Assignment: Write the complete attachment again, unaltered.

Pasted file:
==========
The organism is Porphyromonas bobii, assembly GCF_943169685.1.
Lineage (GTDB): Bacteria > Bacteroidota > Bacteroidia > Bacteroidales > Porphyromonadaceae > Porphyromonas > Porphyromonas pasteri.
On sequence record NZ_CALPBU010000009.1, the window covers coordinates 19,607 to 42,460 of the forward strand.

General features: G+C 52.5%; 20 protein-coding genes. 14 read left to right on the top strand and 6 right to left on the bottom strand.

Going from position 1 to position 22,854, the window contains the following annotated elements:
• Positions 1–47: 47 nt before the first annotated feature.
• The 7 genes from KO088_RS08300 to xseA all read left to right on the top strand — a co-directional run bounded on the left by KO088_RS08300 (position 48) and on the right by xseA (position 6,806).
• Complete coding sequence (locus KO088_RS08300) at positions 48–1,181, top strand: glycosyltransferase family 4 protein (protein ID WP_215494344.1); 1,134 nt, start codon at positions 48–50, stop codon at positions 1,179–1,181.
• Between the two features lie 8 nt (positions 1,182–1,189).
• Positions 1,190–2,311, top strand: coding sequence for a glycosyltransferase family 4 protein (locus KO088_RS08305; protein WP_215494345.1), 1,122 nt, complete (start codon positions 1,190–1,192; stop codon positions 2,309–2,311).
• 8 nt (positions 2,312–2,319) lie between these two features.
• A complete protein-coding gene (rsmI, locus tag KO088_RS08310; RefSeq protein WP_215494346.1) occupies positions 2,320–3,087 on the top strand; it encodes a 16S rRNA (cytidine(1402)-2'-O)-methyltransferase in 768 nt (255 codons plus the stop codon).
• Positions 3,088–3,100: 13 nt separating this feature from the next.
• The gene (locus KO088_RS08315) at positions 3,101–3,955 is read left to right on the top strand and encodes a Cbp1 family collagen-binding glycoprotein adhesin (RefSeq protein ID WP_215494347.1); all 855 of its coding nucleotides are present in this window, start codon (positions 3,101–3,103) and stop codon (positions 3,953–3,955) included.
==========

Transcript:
The organism is Porphyromonas bobii, assembly GCF_943169685.1.
Lineage (GTDB): Bacteria > Bacteroidota > Bacteroidia > Bacteroidales > Porphyromonadaceae > Porphyromonas > Porphyromonas pasteri.
On sequence record NZ_CALPBU010000009.1, the window covers coordinates 19,607 to 42,460 of the forward strand.

General features: G+C 52.5%; 20 protein-coding genes. 14 read left to right on the top strand and 6 right to left on the bottom strand.

Going from position 1 to position 22,854, the window contains the following annotated elements:
• Positions 1–47: 47 nt before the first annotated feature.
• The 7 genes from KO088_RS08300 to xseA all read left to right on the top strand — a co-directional run bounded on the left by KO088_RS08300 (position 48) and on the right by xseA (position 6,806).
• Complete coding sequence (locus KO088_RS08300) at positions 48–1,181, top strand: glycosyltransferase family 4 protein (protein ID WP_215494344.1); 1,134 nt, start codon at positions 48–50, stop codon at positions 1,179–1,181.
• Between the two features lie 8 nt (positions 1,182–1,189).
• Positions 1,190–2,311, top strand: coding sequence for a glycosyltransferase family 4 protein (locus KO088_RS08305; protein WP_215494345.1), 1,122 nt, complete (start codon positions 1,190–1,192; stop codon positions 2,309–2,311).
• 8 nt (positions 2,312–2,319) lie between these two features.
• A complete protein-coding gene (rsmI, locus tag KO088_RS08310; RefSeq protein WP_215494346.1) occupies positions 2,320–3,087 on the top strand; it encodes a 16S rRNA (cytidine(1402)-2'-O)-methyltransferase in 768 nt (255 codons plus the stop codon).
• Positions 3,088–3,100: 13 nt separating this feature from the next.
• The gene (locus KO088_RS08315) at positions 3,101–3,955 is read left to right on the top strand and encodes a Cbp1 family collagen-binding glycoprotein adhesin (RefSeq protein ID WP_215494347.1); all 855 of its coding nucleotides are present in this window, start codon (positions 3,101–3,103) and stop codon (positions 3,953–3,955) included.